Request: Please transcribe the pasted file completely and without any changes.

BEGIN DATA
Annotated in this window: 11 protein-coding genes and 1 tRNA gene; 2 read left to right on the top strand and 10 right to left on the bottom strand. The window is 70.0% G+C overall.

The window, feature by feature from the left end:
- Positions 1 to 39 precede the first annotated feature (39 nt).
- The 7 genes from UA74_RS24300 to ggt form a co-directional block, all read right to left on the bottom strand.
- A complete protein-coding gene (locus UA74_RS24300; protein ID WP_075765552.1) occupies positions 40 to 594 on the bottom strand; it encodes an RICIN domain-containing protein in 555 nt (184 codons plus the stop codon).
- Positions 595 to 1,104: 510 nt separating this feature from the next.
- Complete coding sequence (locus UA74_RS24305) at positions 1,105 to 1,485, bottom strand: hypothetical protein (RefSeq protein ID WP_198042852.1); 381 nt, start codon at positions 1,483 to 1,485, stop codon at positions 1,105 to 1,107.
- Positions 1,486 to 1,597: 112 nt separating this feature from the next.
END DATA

Annotated in this window: 11 protein-coding genes and 1 tRNA gene; 2 read left to right on the top strand and 10 right to left on the bottom strand. The window is 70.0% G+C overall.

The window, feature by feature from the left end:
- Positions 1 to 39 precede the first annotated feature (39 nt).
- The 7 genes from UA74_RS24300 to ggt form a co-directional block, all read right to left on the bottom strand.
- A complete protein-coding gene (locus UA74_RS24300; protein ID WP_075765552.1) occupies positions 40 to 594 on the bottom strand; it encodes an RICIN domain-containing protein in 555 nt (184 codons plus the stop codon).
- Positions 595 to 1,104: 510 nt separating this feature from the next.
- Complete coding sequence (locus UA74_RS24305) at positions 1,105 to 1,485, bottom strand: hypothetical protein (RefSeq protein ID WP_198042852.1); 381 nt, start codon at positions 1,483 to 1,485, stop codon at positions 1,105 to 1,107.
- Positions 1,486 to 1,597: 112 nt separating this feature from the next.